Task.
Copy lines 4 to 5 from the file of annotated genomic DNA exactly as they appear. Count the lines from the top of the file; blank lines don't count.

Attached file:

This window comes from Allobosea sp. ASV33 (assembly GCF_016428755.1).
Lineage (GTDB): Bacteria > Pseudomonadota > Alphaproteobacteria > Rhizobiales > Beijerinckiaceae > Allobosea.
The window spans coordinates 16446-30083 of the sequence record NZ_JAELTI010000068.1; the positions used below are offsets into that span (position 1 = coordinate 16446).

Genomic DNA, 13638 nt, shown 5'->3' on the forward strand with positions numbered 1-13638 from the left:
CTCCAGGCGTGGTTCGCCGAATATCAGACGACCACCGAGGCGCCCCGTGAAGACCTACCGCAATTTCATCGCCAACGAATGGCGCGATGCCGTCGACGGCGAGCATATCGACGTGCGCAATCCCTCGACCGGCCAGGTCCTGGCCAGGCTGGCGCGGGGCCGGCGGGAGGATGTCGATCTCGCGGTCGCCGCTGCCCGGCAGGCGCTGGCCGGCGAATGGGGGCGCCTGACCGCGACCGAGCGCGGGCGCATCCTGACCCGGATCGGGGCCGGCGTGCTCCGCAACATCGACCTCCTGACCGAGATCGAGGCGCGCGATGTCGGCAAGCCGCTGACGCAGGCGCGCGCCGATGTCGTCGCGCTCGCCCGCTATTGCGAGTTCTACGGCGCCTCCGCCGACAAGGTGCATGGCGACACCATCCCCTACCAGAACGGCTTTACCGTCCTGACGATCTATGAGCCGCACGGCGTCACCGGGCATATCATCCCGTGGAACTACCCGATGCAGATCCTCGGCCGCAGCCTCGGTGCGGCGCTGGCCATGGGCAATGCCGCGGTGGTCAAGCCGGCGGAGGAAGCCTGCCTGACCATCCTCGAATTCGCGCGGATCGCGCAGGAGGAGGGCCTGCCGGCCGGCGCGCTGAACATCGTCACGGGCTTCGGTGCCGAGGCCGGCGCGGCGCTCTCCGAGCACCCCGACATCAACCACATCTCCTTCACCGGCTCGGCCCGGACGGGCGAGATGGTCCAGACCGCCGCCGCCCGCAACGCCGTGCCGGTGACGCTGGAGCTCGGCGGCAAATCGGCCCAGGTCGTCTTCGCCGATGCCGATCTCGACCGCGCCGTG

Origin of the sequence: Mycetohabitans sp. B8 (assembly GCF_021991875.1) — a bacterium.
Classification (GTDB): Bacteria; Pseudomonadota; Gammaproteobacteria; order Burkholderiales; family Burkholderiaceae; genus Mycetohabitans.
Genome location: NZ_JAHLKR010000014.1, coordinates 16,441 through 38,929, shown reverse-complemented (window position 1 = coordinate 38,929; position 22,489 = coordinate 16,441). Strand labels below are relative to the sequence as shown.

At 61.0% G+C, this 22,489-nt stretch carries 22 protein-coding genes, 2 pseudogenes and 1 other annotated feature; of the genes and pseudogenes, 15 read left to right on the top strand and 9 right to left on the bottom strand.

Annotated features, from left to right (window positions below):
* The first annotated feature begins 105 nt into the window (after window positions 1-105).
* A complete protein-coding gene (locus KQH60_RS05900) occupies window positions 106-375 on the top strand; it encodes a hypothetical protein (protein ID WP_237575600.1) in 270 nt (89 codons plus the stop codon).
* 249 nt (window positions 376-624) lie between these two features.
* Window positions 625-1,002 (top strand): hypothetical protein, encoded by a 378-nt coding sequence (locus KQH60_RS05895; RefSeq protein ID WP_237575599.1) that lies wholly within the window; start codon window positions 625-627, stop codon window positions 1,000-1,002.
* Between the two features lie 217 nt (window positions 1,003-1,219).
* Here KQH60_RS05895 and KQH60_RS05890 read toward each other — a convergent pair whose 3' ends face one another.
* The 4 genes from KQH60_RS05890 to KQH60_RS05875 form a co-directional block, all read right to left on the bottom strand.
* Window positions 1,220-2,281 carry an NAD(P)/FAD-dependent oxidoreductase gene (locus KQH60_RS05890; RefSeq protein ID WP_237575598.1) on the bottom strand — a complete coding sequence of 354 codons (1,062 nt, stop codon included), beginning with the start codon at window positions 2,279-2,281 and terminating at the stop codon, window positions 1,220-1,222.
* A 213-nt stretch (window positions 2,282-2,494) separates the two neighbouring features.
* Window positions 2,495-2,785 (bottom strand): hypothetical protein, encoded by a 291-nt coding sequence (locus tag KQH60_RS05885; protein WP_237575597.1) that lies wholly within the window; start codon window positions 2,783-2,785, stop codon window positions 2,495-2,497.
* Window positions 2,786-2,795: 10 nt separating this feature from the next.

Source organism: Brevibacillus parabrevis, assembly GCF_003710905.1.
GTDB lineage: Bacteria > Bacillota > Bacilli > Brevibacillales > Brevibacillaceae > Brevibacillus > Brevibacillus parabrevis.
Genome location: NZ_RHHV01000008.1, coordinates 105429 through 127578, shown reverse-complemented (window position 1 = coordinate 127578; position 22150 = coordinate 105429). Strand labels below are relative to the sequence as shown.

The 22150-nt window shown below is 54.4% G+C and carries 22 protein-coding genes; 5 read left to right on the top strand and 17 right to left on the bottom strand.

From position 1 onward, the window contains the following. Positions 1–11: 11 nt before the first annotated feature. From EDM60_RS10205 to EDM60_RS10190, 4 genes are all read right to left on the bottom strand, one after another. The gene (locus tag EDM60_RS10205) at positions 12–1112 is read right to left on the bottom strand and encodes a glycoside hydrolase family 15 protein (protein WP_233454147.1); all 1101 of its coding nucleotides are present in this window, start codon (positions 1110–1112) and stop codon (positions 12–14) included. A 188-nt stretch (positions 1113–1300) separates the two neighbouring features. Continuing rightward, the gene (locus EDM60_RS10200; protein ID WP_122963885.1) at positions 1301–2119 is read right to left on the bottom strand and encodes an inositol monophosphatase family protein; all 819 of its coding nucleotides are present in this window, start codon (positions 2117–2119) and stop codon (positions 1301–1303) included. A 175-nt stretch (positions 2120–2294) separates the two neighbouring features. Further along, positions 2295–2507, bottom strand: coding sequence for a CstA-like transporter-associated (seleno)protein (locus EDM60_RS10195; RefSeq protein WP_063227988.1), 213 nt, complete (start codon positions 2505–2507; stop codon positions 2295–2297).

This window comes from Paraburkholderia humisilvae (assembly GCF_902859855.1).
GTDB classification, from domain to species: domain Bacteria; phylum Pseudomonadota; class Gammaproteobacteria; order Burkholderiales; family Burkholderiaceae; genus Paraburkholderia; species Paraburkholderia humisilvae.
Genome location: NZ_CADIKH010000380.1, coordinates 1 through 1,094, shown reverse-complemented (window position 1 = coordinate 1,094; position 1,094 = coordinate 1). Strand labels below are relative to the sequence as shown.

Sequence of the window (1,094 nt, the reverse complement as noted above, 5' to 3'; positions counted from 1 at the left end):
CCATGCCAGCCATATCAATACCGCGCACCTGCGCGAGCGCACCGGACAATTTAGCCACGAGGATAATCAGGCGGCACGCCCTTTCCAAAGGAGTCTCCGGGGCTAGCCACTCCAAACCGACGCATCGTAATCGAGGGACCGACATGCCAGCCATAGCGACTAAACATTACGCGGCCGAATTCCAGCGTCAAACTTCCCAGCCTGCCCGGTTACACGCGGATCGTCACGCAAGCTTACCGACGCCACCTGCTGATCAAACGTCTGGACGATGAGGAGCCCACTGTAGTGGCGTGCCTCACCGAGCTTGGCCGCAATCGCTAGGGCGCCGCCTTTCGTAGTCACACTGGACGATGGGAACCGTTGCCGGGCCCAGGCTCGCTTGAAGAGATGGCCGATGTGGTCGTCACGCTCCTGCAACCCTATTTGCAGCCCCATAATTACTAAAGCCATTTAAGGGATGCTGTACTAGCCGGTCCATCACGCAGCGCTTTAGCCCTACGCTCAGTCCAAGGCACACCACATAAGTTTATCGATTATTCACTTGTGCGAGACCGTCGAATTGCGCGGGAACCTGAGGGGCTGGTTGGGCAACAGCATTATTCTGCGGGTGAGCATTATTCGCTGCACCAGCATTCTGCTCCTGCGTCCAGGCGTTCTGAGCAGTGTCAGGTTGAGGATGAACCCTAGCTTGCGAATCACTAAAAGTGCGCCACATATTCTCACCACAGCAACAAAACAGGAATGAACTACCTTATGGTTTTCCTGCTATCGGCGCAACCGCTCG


Genomic DNA, 13638 nt, shown 5'->3' on the forward strand with positions numbered 1-13638 from the left:
CTCCAGGCGTGGTTCGCCGAATATCAGACGACCACCGAGGCGCCCCGTGAAGACCTACCGCAATTTCATCGCCAACGAATGGCGCGATGCCGTCGACGGCGAGCATATCGACGTGCGCAATCCCTCGACCGGCCAGGTCCTGGCCAGGCTGGCGCGGGGCCGGCGGGAGGATGTCGATCTCGCGGTCGCCGCTGCCCGGCAGGCGCTGGCCGGCGAATGGGGGCGCCTGACCGCGACCGAGCGCGGGCGCATCCTGACCCGGATCGGGGCCGGCGTGCTCCGCAACATCGACCTCCTGACCGAGATCGAGGCGCGCGATGTCGGCAAGCCGCTGACGCAGGCGCGCGCCGATGTCGTCGCGCTCGCCCGCTATTGCGAGTTCTACGGCGCCTCCGCCGACAAGGTGCATGGCGACACCATCCCCTACCAGAACGGCTTTACCGTCCTGACGATCTATGAGCCGCACGGCGTCACCGGGCATATCATCCCGTGGAACTACCCGATGCAGATCCTCGGCCGCAGCCTCGGTGCGGCGCTGGCCATGGGCAATGCCGCGGTGGTCAAGCCGGCGGAGGAAGCCTGCCTGACCATCCTCGAATTCGCGCGGATCGCGCAGGAGGAGGGCCTGCCGGCCGGCGCGCTGAACATCGTCACGGGCTTCGGTGCCGAGGCCGGCGCGGCGCTCTCCGAGCACCCCGACATCAACCACATCTCCTTCACCGGCTCGGCCCGGACGGGCGAGATGGTCCAGACCGCCGCCGCCCGCAACGCCGTGCCGGTGACGCTGGAGCTCGGCGGCAAATCGGCCCAGGTCGTCTTCGCCGATGCCGATCTCGACCGCGCCGTG